17. Logan Square

Logan Square, Chicago

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Logan Square has exploded in popularity, and it’s easy to see why. It has several stops on the increasingly crowded CTA Blue Line, it’s home to one of Chicago’s grand boulevards and the stately homes that line it, and it has one of the largest concentrations of buzzed-about bars and restaurants outside the West Loop. It also has access to The 606 trail, and Milwaukee Avenue is constantly abuzz with families and bar-hoppers alike. What’s not to love? (Well, some older residents have a few qualms.) The newly elected mayor of Chicago even calls Logan Square home.

The neighborhood is getting increasingly expensive—it’s become one of the pricer neighborhoods on Chicago’s northwest side—and even if you find a good deal on a home, you’ll probably have some competition from other buyers. But inventory is growing with new condo buildings coming into the neighborhood.

Currently, the neighborhood consists of residential pockets filled with two-flats, greystones, courtyard apartments, and renovated bungalows. Logan Boulevard is where you’ll find the neighborhood’s most magnificent homes. Whether you’re an artist or a high-powered professional, there’s a lot to love about Logan Square.

16. Humboldt Park

Humboldt Park, Chicago.

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Even as Humboldt Park grows and attracts new residents, it seems little can be done to temper the neighborhood’s strong cultural identity, welcoming feel, and surprising affordability (although, some new condo developments have been moving in).

The large steel Puerto Rican flags that tower over Division Street remind residents old and new of the neighborhood’s history as a hub of Puerto Rican culture. Besides its history, Chicagoans love Humboldt Park for its 200-acre greenspace of the same name and all the charming shops and cafes on California and Western Avenues.

The neighborhood is filled with both vintage Chicago homes that run at the lower end of the price spectrum as well as the narrow, contemporary homes that are popping up in sought-after neighborhoods on the northwest and west sides. The neighborhood is big, and residents make a distinction between the eastern and western sides; the east side, closer to Wicker Park, tends to be more expensive.

Humboldt also doesn’t have an ‘L’ stop, but stops on the CTA’s Blue Line aren’t too far away (and you’re not too far from The Loop either). But for people who love Humboldt Park, the neighborhood’s beauty, local businesses, and history make it ideal.

15. Bridgeport 

Bridgeport, Chicago

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Home of the Chicago White Sox as well as the birthplace of five former Chicago mayors, Bridgeport is a historic and diverse neighborhood on Chicago’s South Side. Besides baseball and politics, Bridgeport is a lively neighborhood that boasts a vibrant art scene as well as an eclectic dining and nightlife scene.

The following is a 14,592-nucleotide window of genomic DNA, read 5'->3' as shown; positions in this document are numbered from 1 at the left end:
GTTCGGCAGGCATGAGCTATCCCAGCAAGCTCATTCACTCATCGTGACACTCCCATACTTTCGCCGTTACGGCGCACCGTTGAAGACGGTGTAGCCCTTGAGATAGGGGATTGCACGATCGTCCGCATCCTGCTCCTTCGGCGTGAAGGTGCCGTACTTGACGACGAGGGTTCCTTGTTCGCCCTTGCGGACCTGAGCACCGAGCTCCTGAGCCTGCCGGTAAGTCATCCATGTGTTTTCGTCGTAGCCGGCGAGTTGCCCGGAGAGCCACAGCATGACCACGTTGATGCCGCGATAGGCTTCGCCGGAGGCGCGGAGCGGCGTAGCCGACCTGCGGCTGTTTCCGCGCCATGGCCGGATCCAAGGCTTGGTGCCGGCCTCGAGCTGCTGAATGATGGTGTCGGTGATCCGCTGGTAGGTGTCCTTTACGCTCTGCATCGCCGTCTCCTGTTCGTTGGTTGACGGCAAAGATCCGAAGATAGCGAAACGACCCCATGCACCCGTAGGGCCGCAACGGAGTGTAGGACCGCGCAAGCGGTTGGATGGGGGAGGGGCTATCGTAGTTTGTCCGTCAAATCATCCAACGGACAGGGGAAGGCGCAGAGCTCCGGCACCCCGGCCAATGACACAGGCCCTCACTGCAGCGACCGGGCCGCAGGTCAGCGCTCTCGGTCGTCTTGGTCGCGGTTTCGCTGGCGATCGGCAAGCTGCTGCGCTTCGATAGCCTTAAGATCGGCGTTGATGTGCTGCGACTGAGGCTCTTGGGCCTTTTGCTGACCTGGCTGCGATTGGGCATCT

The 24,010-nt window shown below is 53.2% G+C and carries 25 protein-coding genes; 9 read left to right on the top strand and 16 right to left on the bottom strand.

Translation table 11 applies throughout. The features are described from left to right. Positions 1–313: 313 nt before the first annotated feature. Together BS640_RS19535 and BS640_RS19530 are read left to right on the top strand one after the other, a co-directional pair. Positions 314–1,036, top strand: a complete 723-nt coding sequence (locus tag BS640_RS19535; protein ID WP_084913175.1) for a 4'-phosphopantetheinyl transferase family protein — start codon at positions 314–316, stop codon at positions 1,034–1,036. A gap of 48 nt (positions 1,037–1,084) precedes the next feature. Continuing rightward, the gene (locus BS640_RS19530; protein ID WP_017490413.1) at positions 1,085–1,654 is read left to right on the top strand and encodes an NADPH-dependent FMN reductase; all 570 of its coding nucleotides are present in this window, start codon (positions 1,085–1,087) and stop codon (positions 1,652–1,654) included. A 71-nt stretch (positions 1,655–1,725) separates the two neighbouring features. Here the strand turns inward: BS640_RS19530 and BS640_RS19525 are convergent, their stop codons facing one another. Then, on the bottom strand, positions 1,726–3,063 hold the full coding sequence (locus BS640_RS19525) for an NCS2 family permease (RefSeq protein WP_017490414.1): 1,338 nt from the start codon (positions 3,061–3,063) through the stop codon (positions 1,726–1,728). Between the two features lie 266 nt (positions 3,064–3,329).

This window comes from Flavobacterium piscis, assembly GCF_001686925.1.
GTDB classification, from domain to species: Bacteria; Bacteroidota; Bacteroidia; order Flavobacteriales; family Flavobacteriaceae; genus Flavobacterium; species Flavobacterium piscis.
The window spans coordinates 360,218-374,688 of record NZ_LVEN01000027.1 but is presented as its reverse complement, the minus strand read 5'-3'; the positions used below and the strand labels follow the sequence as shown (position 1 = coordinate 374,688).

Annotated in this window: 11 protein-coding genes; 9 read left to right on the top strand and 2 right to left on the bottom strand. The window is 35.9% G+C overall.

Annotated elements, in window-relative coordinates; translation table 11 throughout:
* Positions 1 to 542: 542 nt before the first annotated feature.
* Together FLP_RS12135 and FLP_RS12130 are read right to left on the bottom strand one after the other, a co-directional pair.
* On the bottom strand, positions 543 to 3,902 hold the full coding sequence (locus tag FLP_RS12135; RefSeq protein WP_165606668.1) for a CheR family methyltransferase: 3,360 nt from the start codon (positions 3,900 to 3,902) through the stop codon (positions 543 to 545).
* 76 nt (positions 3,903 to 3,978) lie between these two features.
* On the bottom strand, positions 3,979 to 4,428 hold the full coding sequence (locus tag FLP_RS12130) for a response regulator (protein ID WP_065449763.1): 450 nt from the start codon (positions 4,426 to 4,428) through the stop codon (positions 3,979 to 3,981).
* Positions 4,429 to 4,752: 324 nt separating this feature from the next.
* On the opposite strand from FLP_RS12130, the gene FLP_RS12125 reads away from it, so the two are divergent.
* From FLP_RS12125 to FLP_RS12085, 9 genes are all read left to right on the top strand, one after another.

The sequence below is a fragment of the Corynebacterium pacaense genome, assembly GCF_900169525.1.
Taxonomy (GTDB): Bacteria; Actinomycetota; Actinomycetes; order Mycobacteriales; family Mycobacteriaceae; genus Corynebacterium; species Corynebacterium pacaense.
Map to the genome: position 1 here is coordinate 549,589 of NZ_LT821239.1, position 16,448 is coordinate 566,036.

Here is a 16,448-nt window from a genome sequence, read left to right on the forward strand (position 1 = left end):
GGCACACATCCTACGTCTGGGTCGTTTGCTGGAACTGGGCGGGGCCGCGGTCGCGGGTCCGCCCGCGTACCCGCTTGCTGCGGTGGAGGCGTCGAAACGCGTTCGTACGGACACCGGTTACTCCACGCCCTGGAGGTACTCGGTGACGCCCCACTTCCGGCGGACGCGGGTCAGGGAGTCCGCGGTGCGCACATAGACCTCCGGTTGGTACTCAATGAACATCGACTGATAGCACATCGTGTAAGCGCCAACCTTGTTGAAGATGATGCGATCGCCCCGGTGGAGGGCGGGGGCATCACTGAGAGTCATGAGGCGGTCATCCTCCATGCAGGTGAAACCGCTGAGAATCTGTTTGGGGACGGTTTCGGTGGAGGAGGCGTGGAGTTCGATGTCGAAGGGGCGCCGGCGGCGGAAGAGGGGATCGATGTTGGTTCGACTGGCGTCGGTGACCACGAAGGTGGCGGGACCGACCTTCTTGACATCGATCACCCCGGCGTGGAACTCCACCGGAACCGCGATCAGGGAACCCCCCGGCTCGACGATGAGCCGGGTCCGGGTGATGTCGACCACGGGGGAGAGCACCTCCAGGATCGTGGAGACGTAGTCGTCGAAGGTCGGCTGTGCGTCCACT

The neighborhood’s main business corridor is found along Halsted Street and 31st Street. There, you’ll find a mix of restaurants serving casual American bites to authentic international cuisine. Bridgeport is also home to a great lineup of local bars offering craft beers or specialty cocktails as well as charming coffee shops providing locally brewed coffee and tasty baked goods in a welcoming setting.

The neighborhood also has plenty of family-friendly amenities like parks and greenspace, trails, recreation centers, and athletic fields.

Homebuyers will find a variety of housing styles throughout Bridgeport. The neighborhood consists of low-rise condos, two-flats, and single-family homes. The housing close to Interstate 90/94 and Guaranteed Rate Field, home of the Chicago White Sox, consists of more expensive townhomes and low-rise condos, some of which enjoy views of the stadium.

Located just 15 minutes away from downtown Chicago, Bridgeport is a convenient neighborhood for residents who work in the city as well. Residents have access to multiple transit options like the CTA Orange and Red lines as well as bus lines that run through Halsted Street, 35th Street, and 31st Street.

14. South Loop

South Loop, Chicago

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Homebuyers who want the density and walkability of The Loop without the crowds should check out the South Loop, which offers an almost suburban-like sense of serenity amid the skyscrapers.

Things feel noticeably removed from the Loop, yet there’s access to greenspace (Grant Park), Chicago institutions and tourist attractions (Museum Campus), and public transit (CTA’s Red and Green Lines) to make life here feel dynamic. Being close to the lake is another plus, and the college campuses in the neighborhood give the area a youthful buzz.

Housing here is almost exclusively in the form of condos in glittering skyscrapers. While units can cost well into the millions for penthouse suites in new developments, there are often one- and two-bedroom units available for under $200,000.

Of course, the closer you get to the Loop, the higher the prices are. But you can’t beat living near the culture, world-class attractions, and stunning architecture Chicago is known for.

13. Wicker Park 

Wicker Park, Chicago

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For many longtime residents, Wicker Park is the epitome of “cool.” This northwest neighborhood has long been renowned as a city center for all things artistic or trendy.